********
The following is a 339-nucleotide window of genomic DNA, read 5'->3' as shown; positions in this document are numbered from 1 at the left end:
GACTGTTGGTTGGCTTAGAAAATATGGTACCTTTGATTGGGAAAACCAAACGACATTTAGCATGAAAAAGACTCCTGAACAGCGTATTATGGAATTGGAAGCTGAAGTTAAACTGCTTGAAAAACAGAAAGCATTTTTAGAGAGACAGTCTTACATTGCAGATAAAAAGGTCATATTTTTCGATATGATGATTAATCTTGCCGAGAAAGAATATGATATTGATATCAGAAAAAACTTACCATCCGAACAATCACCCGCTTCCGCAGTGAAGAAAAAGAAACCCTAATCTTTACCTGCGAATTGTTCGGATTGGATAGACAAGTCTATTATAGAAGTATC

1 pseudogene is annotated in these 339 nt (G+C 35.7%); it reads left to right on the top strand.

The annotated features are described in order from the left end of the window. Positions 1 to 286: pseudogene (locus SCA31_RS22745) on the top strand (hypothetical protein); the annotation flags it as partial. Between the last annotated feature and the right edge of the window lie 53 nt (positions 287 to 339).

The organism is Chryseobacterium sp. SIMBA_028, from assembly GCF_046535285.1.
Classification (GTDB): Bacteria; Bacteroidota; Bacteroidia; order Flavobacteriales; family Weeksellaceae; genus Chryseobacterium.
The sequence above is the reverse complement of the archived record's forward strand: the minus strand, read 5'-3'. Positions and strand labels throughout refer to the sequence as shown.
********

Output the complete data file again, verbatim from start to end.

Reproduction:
The following is a 339-nucleotide window of genomic DNA, read 5'->3' as shown; positions in this document are numbered from 1 at the left end:
GACTGTTGGTTGGCTTAGAAAATATGGTACCTTTGATTGGGAAAACCAAACGACATTTAGCATGAAAAAGACTCCTGAACAGCGTATTATGGAATTGGAAGCTGAAGTTAAACTGCTTGAAAAACAGAAAGCATTTTTAGAGAGACAGTCTTACATTGCAGATAAAAAGGTCATATTTTTCGATATGATGATTAATCTTGCCGAGAAAGAATATGATATTGATATCAGAAAAAACTTACCATCCGAACAATCACCCGCTTCCGCAGTGAAGAAAAAGAAACCCTAATCTTTACCTGCGAATTGTTCGGATTGGATAGACAAGTCTATTATAGAAGTATC

1 pseudogene is annotated in these 339 nt (G+C 35.7%); it reads left to right on the top strand.

The annotated features are described in order from the left end of the window. Positions 1 to 286: pseudogene (locus SCA31_RS22745) on the top strand (hypothetical protein); the annotation flags it as partial. Between the last annotated feature and the right edge of the window lie 53 nt (positions 287 to 339).

The organism is Chryseobacterium sp. SIMBA_028, from assembly GCF_046535285.1.
Classification (GTDB): Bacteria; Bacteroidota; Bacteroidia; order Flavobacteriales; family Weeksellaceae; genus Chryseobacterium.
The sequence above is the reverse complement of the archived record's forward strand: the minus strand, read 5'-3'. Positions and strand labels throughout refer to the sequence as shown.